Syria has adopted a presidential system of government, which is highly authoritative. The dictatorial regime has seen the country undergo several coup attempts. The nation is always at war with other countries that foster democratic values, such as the United States. Syria’s political power has been concentrated in the small Alawite elites since 2011, leading to civil wars, such as the Arab springs. Later, involvement of regional entities like Israel and international powers, including the U.S and the United Kingdom, is evident (“Syria Country Profile”). International efforts are being made to enhance the rule of law in the country following sporadic and heinous civil war.
The current quest to restore democracy led by Turkey, Russia, France, and Germany is focused on demilitarizing Idlib zone, constitutional reforms, and refugee situations. So far, several concessions have been made, including a ceasefire agreement. Even though major opposition groups have boycotted several national dialogues and constitutional plan, efforts are being made to ensure ruling elites and opposition leaders strike a compromise to restore democracy in the country.
The Economic Situations of Syria
The economy of Syria has been steadily depreciating from a developing country to an impoverished nation since the beginning of civil war in 2011. The economy declined almost 70% between 2010 and 2017 (“Syria Country Profile”). The infrastructural development achieved since independence has been destroyed by war. The government struggles with internal conflicts and international sanctions, leading to high inflation, reduced subsidies, and diminished domestic production and consumption patterns.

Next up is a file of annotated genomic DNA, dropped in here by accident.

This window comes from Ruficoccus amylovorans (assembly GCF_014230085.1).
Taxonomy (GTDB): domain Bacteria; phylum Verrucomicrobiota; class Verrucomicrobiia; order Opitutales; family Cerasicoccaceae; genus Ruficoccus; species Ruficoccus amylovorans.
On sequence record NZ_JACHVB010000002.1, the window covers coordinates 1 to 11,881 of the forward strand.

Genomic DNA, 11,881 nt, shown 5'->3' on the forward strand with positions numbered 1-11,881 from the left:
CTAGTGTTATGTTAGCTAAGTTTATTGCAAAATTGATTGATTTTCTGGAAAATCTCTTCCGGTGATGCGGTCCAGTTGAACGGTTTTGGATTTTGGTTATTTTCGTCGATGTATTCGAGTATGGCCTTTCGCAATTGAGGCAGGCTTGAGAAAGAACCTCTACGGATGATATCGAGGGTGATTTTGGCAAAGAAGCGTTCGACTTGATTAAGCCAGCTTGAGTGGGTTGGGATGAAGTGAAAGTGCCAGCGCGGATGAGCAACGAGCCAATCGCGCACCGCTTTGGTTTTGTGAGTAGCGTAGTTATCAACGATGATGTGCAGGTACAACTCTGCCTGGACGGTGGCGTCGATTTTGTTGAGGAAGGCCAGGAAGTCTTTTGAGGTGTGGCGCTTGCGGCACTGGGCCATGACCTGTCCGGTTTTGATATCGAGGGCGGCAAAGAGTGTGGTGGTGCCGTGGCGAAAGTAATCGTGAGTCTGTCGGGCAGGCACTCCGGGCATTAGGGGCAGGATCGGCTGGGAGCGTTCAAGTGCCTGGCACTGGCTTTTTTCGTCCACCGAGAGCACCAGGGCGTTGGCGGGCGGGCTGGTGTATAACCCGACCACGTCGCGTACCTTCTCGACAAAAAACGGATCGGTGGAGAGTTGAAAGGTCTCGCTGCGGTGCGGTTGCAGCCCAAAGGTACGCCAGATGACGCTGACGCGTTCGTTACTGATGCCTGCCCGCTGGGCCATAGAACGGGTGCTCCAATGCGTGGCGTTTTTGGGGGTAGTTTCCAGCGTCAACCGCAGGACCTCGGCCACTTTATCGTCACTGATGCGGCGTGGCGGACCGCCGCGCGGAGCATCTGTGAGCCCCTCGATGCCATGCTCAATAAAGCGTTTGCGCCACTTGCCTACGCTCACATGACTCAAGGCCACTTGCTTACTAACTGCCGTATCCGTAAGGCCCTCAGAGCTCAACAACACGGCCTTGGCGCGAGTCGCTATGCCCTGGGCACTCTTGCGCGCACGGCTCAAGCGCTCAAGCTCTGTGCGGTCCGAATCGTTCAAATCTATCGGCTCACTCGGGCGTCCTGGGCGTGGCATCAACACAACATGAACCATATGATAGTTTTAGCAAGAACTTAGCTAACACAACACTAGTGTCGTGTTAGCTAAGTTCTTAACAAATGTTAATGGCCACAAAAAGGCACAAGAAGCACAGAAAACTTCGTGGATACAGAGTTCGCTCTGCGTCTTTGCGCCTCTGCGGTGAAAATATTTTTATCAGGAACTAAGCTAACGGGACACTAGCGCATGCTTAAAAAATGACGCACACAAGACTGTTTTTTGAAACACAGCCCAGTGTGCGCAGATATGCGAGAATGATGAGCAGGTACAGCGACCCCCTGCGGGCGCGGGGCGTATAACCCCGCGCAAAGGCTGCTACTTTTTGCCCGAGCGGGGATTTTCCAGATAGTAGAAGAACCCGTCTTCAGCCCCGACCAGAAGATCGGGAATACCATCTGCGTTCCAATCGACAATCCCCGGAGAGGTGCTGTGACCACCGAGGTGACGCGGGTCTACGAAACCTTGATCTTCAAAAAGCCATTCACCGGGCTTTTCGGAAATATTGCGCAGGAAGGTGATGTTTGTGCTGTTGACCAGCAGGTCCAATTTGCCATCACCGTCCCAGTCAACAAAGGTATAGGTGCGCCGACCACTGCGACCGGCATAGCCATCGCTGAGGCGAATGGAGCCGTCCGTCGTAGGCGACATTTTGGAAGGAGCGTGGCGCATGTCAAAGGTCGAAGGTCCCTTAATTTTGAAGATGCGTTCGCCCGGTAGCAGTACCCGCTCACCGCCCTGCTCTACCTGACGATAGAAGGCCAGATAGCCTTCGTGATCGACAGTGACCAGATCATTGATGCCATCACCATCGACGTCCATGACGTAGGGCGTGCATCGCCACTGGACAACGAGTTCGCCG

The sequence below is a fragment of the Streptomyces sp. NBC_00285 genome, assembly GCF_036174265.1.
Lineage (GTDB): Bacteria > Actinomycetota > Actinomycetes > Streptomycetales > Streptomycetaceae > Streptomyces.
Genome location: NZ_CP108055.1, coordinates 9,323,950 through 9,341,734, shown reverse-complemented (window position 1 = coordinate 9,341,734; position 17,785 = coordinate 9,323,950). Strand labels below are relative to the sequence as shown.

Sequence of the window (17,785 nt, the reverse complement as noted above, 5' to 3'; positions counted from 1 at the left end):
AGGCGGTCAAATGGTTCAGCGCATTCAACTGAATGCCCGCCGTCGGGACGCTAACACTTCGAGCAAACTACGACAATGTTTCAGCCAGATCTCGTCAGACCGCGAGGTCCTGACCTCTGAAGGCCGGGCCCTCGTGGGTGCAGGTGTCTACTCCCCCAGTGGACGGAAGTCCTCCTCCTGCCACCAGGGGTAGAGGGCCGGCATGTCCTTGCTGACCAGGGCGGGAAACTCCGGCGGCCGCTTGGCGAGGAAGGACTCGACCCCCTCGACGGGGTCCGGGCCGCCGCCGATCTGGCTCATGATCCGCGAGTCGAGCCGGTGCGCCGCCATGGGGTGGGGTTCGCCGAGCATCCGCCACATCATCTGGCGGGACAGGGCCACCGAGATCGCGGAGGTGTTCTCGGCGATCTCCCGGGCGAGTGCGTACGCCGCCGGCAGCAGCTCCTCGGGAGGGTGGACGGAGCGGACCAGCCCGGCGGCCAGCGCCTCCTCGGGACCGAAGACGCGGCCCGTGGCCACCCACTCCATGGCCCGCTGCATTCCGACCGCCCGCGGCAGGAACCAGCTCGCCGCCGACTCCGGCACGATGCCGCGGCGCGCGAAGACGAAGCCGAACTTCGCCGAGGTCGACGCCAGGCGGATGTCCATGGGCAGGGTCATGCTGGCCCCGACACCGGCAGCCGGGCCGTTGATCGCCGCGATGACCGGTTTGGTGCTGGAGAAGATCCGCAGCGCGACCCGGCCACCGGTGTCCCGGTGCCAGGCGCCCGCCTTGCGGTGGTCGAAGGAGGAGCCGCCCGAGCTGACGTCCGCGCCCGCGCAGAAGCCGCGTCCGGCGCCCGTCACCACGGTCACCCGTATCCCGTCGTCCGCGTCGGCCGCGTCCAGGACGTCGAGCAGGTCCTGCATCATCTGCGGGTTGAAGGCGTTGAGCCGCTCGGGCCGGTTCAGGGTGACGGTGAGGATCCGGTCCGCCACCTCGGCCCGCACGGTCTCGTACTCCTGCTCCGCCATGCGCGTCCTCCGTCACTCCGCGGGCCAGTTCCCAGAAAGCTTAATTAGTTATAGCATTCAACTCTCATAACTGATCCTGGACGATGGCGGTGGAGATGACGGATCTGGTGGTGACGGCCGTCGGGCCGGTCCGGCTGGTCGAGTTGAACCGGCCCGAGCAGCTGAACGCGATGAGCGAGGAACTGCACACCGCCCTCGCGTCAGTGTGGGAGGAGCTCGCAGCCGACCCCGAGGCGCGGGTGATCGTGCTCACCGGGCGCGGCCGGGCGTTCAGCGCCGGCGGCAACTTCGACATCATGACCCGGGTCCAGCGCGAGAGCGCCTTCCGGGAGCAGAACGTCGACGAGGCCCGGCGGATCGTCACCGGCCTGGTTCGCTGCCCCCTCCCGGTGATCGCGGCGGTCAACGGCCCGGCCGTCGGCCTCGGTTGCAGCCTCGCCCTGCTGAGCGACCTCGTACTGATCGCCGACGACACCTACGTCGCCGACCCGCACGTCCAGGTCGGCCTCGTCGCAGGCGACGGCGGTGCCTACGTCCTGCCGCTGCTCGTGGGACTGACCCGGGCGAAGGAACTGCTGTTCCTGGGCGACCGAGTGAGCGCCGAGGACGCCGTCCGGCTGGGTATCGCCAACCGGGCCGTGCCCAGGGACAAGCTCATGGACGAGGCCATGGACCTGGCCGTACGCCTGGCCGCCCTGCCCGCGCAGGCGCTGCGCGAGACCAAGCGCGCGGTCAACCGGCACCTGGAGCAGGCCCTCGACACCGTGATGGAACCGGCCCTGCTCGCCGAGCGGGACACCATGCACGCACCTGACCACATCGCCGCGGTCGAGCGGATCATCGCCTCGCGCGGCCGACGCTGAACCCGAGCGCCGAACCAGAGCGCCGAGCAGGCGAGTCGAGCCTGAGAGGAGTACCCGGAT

The economic situation, such as exchange rate and inflation, improved in 2017 after a series of political negotiations led by the international community. The Syrian government has been committed to the program of economic and financial reform. The Syrian Commission of Financial Markets and Securities was established to enhance the rule of law regarding investment and sound fiscal prudence among members (“Syria Country Profile”). The entity, which is based in Damascus, controls the Syrian stock exchange. However, hardline positions taken by the ruling elites and opposition groups have only driven the economy into oblivion.
Currently, Syria experience challenges in determining its financial position. The GDP has been declining over the past few years. In 2013, per capita of Syria was at $ 2900, which was number 156 on a global comparison (“Syria Country Profile”). However, the civil war has rendered the country completely volatile, regarding its position in global assessment (“Syria Country Profile”). The Syrian financial market’s expansion rate has become unpredictable due to political unrest.